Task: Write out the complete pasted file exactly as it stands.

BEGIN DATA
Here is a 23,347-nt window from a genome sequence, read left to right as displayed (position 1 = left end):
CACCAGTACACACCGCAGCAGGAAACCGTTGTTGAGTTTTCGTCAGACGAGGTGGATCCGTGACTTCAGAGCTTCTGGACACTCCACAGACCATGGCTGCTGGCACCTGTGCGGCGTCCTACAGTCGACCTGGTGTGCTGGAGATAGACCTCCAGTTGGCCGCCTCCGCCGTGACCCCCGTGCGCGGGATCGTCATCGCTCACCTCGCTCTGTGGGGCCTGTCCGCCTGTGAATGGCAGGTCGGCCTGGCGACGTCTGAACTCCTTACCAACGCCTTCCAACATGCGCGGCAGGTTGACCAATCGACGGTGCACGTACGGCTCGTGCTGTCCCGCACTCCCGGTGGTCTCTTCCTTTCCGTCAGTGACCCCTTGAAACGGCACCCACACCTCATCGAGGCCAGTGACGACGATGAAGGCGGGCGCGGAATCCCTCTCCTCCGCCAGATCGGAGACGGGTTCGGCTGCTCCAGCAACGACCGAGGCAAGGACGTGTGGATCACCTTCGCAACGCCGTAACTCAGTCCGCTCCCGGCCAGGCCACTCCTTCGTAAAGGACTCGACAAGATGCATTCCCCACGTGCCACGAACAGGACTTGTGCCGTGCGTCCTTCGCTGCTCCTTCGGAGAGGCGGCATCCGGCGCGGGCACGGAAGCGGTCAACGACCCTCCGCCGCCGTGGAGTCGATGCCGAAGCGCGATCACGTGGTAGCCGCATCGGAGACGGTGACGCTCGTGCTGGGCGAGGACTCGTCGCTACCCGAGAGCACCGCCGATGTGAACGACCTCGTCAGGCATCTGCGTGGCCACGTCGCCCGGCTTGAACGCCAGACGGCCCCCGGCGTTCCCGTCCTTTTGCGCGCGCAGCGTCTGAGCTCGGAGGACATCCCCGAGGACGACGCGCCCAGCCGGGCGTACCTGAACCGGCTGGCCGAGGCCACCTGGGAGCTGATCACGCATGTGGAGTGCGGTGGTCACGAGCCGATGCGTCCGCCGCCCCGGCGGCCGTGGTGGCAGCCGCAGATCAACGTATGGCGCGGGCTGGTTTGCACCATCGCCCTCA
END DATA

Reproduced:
Here is a 23,347-nt window from a genome sequence, read left to right as displayed (position 1 = left end):
CACCAGTACACACCGCAGCAGGAAACCGTTGTTGAGTTTTCGTCAGACGAGGTGGATCCGTGACTTCAGAGCTTCTGGACACTCCACAGACCATGGCTGCTGGCACCTGTGCGGCGTCCTACAGTCGACCTGGTGTGCTGGAGATAGACCTCCAGTTGGCCGCCTCCGCCGTGACCCCCGTGCGCGGGATCGTCATCGCTCACCTCGCTCTGTGGGGCCTGTCCGCCTGTGAATGGCAGGTCGGCCTGGCGACGTCTGAACTCCTTACCAACGCCTTCCAACATGCGCGGCAGGTTGACCAATCGACGGTGCACGTACGGCTCGTGCTGTCCCGCACTCCCGGTGGTCTCTTCCTTTCCGTCAGTGACCCCTTGAAACGGCACCCACACCTCATCGAGGCCAGTGACGACGATGAAGGCGGGCGCGGAATCCCTCTCCTCCGCCAGATCGGAGACGGGTTCGGCTGCTCCAGCAACGACCGAGGCAAGGACGTGTGGATCACCTTCGCAACGCCGTAACTCAGTCCGCTCCCGGCCAGGCCACTCCTTCGTAAAGGACTCGACAAGATGCATTCCCCACGTGCCACGAACAGGACTTGTGCCGTGCGTCCTTCGCTGCTCCTTCGGAGAGGCGGCATCCGGCGCGGGCACGGAAGCGGTCAACGACCCTCCGCCGCCGTGGAGTCGATGCCGAAGCGCGATCACGTGGTAGCCGCATCGGAGACGGTGACGCTCGTGCTGGGCGAGGACTCGTCGCTACCCGAGAGCACCGCCGATGTGAACGACCTCGTCAGGCATCTGCGTGGCCACGTCGCCCGGCTTGAACGCCAGACGGCCCCCGGCGTTCCCGTCCTTTTGCGCGCGCAGCGTCTGAGCTCGGAGGACATCCCCGAGGACGACGCGCCCAGCCGGGCGTACCTGAACCGGCTGGCCGAGGCCACCTGGGAGCTGATCACGCATGTGGAGTGCGGTGGTCACGAGCCGATGCGTCCGCCGCCCCGGCGGCCGTGGTGGCAGCCGCAGATCAACGTATGGCGCGGGCTGGTTTGCACCATCGCCCTCA